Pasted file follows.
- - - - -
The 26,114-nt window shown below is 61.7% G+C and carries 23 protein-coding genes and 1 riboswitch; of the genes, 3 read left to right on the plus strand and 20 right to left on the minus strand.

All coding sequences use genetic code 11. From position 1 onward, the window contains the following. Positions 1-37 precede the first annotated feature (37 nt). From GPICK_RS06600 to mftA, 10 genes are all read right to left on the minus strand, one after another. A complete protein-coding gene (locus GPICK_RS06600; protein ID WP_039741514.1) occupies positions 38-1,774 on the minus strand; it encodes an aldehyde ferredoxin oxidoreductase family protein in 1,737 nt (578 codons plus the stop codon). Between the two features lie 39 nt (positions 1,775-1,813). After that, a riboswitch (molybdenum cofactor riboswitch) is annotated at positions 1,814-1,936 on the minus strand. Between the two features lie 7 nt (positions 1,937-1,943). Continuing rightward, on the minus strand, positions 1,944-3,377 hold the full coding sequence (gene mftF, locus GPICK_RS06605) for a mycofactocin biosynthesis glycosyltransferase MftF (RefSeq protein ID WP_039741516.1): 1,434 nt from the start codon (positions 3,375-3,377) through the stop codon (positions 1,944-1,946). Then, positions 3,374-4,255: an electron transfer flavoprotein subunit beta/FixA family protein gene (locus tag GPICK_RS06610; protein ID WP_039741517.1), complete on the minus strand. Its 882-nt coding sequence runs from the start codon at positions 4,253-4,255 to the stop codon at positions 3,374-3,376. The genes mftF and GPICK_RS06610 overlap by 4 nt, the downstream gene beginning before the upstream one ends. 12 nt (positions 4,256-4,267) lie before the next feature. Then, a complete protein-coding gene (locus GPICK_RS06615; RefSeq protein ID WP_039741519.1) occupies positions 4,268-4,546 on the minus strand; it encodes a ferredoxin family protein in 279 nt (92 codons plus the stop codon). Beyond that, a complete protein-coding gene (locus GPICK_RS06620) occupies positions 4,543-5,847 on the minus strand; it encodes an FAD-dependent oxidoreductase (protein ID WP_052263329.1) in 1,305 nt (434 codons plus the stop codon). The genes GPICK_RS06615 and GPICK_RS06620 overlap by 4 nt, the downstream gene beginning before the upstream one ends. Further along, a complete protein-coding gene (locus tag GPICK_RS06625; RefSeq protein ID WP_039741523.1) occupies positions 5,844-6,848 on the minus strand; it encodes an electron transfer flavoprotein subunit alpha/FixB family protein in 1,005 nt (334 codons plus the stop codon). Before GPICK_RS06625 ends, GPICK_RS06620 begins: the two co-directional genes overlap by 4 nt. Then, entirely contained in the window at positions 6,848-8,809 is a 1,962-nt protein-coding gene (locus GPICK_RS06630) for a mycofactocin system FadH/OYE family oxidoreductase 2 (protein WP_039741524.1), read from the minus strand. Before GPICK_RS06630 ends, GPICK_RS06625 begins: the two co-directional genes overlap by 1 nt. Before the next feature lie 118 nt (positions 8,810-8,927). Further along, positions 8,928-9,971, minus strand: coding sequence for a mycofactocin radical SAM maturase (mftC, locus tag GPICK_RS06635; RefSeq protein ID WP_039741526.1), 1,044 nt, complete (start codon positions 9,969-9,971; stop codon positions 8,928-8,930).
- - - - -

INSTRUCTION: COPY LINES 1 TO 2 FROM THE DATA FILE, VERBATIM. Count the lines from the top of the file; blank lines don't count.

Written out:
The 26,114-nt window shown below is 61.7% G+C and carries 23 protein-coding genes and 1 riboswitch; of the genes, 3 read left to right on the plus strand and 20 right to left on the minus strand.

All coding sequences use genetic code 11. From position 1 onward, the window contains the following. Positions 1-37 precede the first annotated feature (37 nt). From GPICK_RS06600 to mftA, 10 genes are all read right to left on the minus strand, one after another. A complete protein-coding gene (locus GPICK_RS06600; protein ID WP_039741514.1) occupies positions 38-1,774 on the minus strand; it encodes an aldehyde ferredoxin oxidoreductase family protein in 1,737 nt (578 codons plus the stop codon). Between the two features lie 39 nt (positions 1,775-1,813). After that, a riboswitch (molybdenum cofactor riboswitch) is annotated at positions 1,814-1,936 on the minus strand. Between the two features lie 7 nt (positions 1,937-1,943). Continuing rightward, on the minus strand, positions 1,944-3,377 hold the full coding sequence (gene mftF, locus GPICK_RS06605) for a mycofactocin biosynthesis glycosyltransferase MftF (RefSeq protein ID WP_039741516.1): 1,434 nt from the start codon (positions 3,375-3,377) through the stop codon (positions 1,944-1,946). Then, positions 3,374-4,255: an electron transfer flavoprotein subunit beta/FixA family protein gene (locus tag GPICK_RS06610; protein ID WP_039741517.1), complete on the minus strand. Its 882-nt coding sequence runs from the start codon at positions 4,253-4,255 to the stop codon at positions 3,374-3,376. The genes mftF and GPICK_RS06610 overlap by 4 nt, the downstream gene beginning before the upstream one ends. 12 nt (positions 4,256-4,267) lie before the next feature. Then, a complete protein-coding gene (locus GPICK_RS06615; RefSeq protein ID WP_039741519.1) occupies positions 4,268-4,546 on the minus strand; it encodes a ferredoxin family protein in 279 nt (92 codons plus the stop codon). Beyond that, a complete protein-coding gene (locus GPICK_RS06620) occupies positions 4,543-5,847 on the minus strand; it encodes an FAD-dependent oxidoreductase (protein ID WP_052263329.1) in 1,305 nt (434 codons plus the stop codon). The genes GPICK_RS06615 and GPICK_RS06620 overlap by 4 nt, the downstream gene beginning before the upstream one ends. Further along, a complete protein-coding gene (locus tag GPICK_RS06625; RefSeq protein ID WP_039741523.1) occupies positions 5,844-6,848 on the minus strand; it encodes an electron transfer flavoprotein subunit alpha/FixB family protein in 1,005 nt (334 codons plus the stop codon). Before GPICK_RS06625 ends, GPICK_RS06620 begins: the two co-directional genes overlap by 4 nt. Then, entirely contained in the window at positions 6,848-8,809 is a 1,962-nt protein-coding gene (locus GPICK_RS06630) for a mycofactocin system FadH/OYE family oxidoreductase 2 (protein WP_039741524.1), read from the minus strand. Before GPICK_RS06630 ends, GPICK_RS06625 begins: the two co-directional genes overlap by 1 nt. Before the next feature lie 118 nt (positions 8,810-8,927). Further along, positions 8,928-9,971, minus strand: coding sequence for a mycofactocin radical SAM maturase (mftC, locus tag GPICK_RS06635; RefSeq protein ID WP_039741526.1), 1,044 nt, complete (start codon positions 9,969-9,971; stop codon positions 8,928-8,930).